TORONTO – Toronto police have laid hundreds of charges following a massive operation targeting a notorious gang, but questions remained about whether the raids were linked to Mayor Rob Ford’s alleged crack cocaine video.
A day after hundreds of officers stormed residences around the Greater Toronto Area and Windsor, police released details of their year-long investigation — named Project Traveller — which focused on the alleged activities of the Dixon City Bloods.
“They were a serious gang and a serious violent problem for us,” said Staff Supt. Jim Ramer. “We’re very confident with the arrests that we’ve made.”
One of the raids Thursday targeted an apartment complex where the alleged video appearing to show Ford smoking crack cocaine was reported to be located.
Police haven’t said if Ford was in any way part of their investigation, which is still ongoing. But they did say one of the 28 suspects arrested in the early-morning raids is facing a murder charge related to the shooting death of Anthony Smith, a Toronto man appearing in a photo with the mayor.
The Toronto Star, one of two media outlets that has viewed the alleged video, has said the same person who showed them the clip provided them with that picture.
Ford has said publicly that he does not use crack cocaine and the video does not exist.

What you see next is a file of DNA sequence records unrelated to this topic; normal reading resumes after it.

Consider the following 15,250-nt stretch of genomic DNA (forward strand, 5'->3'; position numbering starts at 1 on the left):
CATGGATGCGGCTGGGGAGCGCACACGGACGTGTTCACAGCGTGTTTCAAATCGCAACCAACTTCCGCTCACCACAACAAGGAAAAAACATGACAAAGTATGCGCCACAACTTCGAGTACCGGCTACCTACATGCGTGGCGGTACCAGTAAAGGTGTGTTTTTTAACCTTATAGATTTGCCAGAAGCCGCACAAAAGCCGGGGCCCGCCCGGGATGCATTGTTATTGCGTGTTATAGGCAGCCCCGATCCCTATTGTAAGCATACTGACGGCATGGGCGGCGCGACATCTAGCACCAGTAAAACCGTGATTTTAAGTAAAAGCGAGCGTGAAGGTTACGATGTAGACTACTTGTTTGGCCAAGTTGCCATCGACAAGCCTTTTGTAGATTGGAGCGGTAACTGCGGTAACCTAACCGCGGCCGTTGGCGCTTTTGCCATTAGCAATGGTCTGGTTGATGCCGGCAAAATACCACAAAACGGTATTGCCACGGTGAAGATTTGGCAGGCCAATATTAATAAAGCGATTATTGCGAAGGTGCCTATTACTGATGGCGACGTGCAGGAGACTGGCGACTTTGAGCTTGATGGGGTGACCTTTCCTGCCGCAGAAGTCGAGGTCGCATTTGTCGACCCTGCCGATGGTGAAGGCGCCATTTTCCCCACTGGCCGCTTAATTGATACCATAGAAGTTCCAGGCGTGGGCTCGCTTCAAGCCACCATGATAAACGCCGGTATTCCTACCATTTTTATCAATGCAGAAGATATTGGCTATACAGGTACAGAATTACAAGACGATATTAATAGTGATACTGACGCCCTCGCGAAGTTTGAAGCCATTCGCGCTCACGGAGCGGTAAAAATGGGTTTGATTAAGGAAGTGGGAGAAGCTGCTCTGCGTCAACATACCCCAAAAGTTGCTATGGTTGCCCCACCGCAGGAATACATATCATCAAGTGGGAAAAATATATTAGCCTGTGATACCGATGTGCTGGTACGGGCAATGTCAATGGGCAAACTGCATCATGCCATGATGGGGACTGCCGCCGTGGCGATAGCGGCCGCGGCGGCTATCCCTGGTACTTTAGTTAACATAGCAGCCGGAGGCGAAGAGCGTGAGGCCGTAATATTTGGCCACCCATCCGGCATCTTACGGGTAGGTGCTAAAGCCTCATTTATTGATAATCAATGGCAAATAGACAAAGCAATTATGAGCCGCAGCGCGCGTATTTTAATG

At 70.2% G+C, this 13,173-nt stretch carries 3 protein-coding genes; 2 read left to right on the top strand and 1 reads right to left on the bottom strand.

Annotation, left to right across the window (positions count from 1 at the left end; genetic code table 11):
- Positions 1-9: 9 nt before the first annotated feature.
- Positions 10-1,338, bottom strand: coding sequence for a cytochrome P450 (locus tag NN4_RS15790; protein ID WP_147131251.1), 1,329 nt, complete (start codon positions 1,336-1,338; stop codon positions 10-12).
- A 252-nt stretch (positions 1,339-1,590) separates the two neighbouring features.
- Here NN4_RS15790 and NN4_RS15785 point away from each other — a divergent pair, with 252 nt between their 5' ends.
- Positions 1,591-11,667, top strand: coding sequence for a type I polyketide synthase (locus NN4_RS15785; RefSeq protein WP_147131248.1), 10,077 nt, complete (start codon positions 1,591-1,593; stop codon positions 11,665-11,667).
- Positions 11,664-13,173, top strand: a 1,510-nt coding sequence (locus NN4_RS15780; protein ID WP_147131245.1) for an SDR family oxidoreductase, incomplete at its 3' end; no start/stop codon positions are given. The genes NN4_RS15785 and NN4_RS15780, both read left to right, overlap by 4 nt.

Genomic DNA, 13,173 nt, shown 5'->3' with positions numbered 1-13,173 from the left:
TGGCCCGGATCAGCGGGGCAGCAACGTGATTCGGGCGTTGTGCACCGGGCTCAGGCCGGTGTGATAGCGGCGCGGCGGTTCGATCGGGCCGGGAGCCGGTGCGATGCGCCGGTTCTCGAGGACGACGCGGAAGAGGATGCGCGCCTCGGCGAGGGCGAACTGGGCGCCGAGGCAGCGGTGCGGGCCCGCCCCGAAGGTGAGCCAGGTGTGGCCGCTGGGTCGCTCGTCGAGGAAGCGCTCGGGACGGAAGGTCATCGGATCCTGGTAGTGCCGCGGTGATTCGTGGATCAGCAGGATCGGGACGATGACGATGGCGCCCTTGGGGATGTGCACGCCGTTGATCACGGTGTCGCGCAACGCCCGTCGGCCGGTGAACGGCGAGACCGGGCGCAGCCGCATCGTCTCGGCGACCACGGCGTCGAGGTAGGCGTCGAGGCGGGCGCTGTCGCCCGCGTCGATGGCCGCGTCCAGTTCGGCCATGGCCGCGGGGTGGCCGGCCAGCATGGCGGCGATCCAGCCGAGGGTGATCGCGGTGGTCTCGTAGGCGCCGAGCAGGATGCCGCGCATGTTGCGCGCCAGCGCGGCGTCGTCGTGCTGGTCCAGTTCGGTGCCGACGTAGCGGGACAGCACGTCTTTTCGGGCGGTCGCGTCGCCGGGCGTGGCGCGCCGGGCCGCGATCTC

The total number of people arrested in the investigation now stands at 43 and police said they expect to make more arrests.
“The vast majority of people within that community are good, hardworking, decent people…but the crime situation and the potential for violence hasn’t been completely eradicated,” said Deputy Chief Peter Sloly.
“This is all about creating safer neighbourhoods.”
One police initiative aimed at keeping the community free of gangs is an outreach program called Project Clean Slate, which is focused on working with Somali Canadians who live in the area where the gang operated.
Police also plan to boost their presence in the community.
Authorities said 300 serious offences charges have been laid, including murder, attempted murder and participation in a criminal organization. Dozens of firearms, cellphones, drugs, documents and about half a million in cash were seized.
Most of the firearms seized by police in the raids came into Canada from the U.S.
“Seventy per cent of the guns that are coming into this country are coming from across the border,” said Ramer, adding that U.S. authorities helped with the investigation.
© The Canadian Press, 2013